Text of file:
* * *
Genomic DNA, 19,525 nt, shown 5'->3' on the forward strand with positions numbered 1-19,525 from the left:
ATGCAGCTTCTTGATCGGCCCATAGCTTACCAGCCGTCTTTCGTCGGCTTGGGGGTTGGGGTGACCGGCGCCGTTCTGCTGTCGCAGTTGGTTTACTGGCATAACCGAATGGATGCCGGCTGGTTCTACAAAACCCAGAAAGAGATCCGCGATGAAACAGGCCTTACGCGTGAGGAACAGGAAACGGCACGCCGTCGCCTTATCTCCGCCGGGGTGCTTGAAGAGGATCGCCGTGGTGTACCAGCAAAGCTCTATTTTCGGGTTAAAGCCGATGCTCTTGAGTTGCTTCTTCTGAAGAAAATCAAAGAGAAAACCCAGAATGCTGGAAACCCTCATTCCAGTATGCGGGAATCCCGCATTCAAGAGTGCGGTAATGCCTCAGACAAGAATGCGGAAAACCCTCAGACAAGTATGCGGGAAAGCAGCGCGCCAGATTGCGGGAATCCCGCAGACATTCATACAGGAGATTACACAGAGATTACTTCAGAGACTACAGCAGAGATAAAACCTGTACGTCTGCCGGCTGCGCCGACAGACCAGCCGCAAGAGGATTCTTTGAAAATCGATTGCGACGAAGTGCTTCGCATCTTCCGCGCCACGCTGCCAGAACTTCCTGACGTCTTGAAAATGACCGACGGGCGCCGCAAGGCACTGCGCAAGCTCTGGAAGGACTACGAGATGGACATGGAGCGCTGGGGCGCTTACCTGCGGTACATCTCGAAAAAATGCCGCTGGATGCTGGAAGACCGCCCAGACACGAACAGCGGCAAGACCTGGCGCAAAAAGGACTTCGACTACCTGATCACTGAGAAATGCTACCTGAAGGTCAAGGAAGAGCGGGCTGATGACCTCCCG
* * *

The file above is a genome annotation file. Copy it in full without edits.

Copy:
Genomic DNA, 19,525 nt, shown 5'->3' on the forward strand with positions numbered 1-19,525 from the left:
ATGCAGCTTCTTGATCGGCCCATAGCTTACCAGCCGTCTTTCGTCGGCTTGGGGGTTGGGGTGACCGGCGCCGTTCTGCTGTCGCAGTTGGTTTACTGGCATAACCGAATGGATGCCGGCTGGTTCTACAAAACCCAGAAAGAGATCCGCGATGAAACAGGCCTTACGCGTGAGGAACAGGAAACGGCACGCCGTCGCCTTATCTCCGCCGGGGTGCTTGAAGAGGATCGCCGTGGTGTACCAGCAAAGCTCTATTTTCGGGTTAAAGCCGATGCTCTTGAGTTGCTTCTTCTGAAGAAAATCAAAGAGAAAACCCAGAATGCTGGAAACCCTCATTCCAGTATGCGGGAATCCCGCATTCAAGAGTGCGGTAATGCCTCAGACAAGAATGCGGAAAACCCTCAGACAAGTATGCGGGAAAGCAGCGCGCCAGATTGCGGGAATCCCGCAGACATTCATACAGGAGATTACACAGAGATTACTTCAGAGACTACAGCAGAGATAAAACCTGTACGTCTGCCGGCTGCGCCGACAGACCAGCCGCAAGAGGATTCTTTGAAAATCGATTGCGACGAAGTGCTTCGCATCTTCCGCGCCACGCTGCCAGAACTTCCTGACGTCTTGAAAATGACCGACGGGCGCCGCAAGGCACTGCGCAAGCTCTGGAAGGACTACGAGATGGACATGGAGCGCTGGGGCGCTTACCTGCGGTACATCTCGAAAAAATGCCGCTGGATGCTGGAAGACCGCCCAGACACGAACAGCGGCAAGACCTGGCGCAAAAAGGACTTCGACTACCTGATCACTGAGAAATGCTACCTGAAGGTCAAGGAAGAGCGGGCTGATGACCTCCCG